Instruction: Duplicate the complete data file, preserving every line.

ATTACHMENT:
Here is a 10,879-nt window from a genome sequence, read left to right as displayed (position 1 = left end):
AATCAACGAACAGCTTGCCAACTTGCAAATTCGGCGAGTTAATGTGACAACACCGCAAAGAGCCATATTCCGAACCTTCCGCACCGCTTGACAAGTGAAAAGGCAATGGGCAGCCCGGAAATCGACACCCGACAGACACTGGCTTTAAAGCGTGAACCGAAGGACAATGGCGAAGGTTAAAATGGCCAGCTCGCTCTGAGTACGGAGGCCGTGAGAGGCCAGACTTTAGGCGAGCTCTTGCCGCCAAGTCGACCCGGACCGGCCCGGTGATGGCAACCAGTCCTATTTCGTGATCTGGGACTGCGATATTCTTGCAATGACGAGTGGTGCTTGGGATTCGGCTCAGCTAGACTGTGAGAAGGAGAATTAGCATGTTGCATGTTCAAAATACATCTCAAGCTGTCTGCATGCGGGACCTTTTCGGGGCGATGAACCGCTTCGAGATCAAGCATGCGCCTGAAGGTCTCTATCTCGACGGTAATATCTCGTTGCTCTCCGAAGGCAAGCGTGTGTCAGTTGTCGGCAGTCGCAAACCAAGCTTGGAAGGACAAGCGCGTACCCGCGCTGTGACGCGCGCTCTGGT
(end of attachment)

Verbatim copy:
Here is a 10,879-nt window from a genome sequence, read left to right as displayed (position 1 = left end):
AATCAACGAACAGCTTGCCAACTTGCAAATTCGGCGAGTTAATGTGACAACACCGCAAAGAGCCATATTCCGAACCTTCCGCACCGCTTGACAAGTGAAAAGGCAATGGGCAGCCCGGAAATCGACACCCGACAGACACTGGCTTTAAAGCGTGAACCGAAGGACAATGGCGAAGGTTAAAATGGCCAGCTCGCTCTGAGTACGGAGGCCGTGAGAGGCCAGACTTTAGGCGAGCTCTTGCCGCCAAGTCGACCCGGACCGGCCCGGTGATGGCAACCAGTCCTATTTCGTGATCTGGGACTGCGATATTCTTGCAATGACGAGTGGTGCTTGGGATTCGGCTCAGCTAGACTGTGAGAAGGAGAATTAGCATGTTGCATGTTCAAAATACATCTCAAGCTGTCTGCATGCGGGACCTTTTCGGGGCGATGAACCGCTTCGAGATCAAGCATGCGCCTGAAGGTCTCTATCTCGACGGTAATATCTCGTTGCTCTCCGAAGGCAAGCGTGTGTCAGTTGTCGGCAGTCGCAAACCAAGCTTGGAAGGACAAGCGCGTACCCGCGCTGTGACGCGCGCTCTGGT